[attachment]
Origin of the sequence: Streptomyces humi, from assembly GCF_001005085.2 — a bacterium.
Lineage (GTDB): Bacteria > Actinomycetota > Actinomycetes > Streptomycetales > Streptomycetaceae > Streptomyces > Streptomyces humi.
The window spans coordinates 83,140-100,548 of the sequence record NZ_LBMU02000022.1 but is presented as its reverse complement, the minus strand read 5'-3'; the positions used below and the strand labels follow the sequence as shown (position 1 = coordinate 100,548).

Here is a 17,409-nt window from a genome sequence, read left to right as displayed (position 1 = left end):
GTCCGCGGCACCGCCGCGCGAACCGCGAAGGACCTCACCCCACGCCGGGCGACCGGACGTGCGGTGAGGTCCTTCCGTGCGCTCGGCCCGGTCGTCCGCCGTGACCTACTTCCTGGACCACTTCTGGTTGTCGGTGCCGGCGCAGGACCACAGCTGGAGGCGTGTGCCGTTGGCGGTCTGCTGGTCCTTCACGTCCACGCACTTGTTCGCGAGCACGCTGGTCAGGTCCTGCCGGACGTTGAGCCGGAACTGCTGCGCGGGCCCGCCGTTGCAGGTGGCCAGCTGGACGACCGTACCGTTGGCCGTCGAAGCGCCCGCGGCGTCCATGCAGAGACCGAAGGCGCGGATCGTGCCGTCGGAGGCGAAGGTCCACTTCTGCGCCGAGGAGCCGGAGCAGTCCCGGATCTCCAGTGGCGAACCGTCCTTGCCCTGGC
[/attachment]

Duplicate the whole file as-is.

Origin of the sequence: Streptomyces humi, from assembly GCF_001005085.2 — a bacterium.
Lineage (GTDB): Bacteria > Actinomycetota > Actinomycetes > Streptomycetales > Streptomycetaceae > Streptomyces > Streptomyces humi.
The window spans coordinates 83,140-100,548 of the sequence record NZ_LBMU02000022.1 but is presented as its reverse complement, the minus strand read 5'-3'; the positions used below and the strand labels follow the sequence as shown (position 1 = coordinate 100,548).

Here is a 17,409-nt window from a genome sequence, read left to right as displayed (position 1 = left end):
GTCCGCGGCACCGCCGCGCGAACCGCGAAGGACCTCACCCCACGCCGGGCGACCGGACGTGCGGTGAGGTCCTTCCGTGCGCTCGGCCCGGTCGTCCGCCGTGACCTACTTCCTGGACCACTTCTGGTTGTCGGTGCCGGCGCAGGACCACAGCTGGAGGCGTGTGCCGTTGGCGGTCTGCTGGTCCTTCACGTCCACGCACTTGTTCGCGAGCACGCTGGTCAGGTCCTGCCGGACGTTGAGCCGGAACTGCTGCGCGGGCCCGCCGTTGCAGGTGGCCAGCTGGACGACCGTACCGTTGGCCGTCGAAGCGCCCGCGGCGTCCATGCAGAGACCGAAGGCGCGGATCGTGCCGTCGGAGGCGAAGGTCCACTTCTGCGCCGAGGAGCCGGAGCAGTCCCGGATCTCCAGTGGCGAACCGTCCTTGCCCTGGC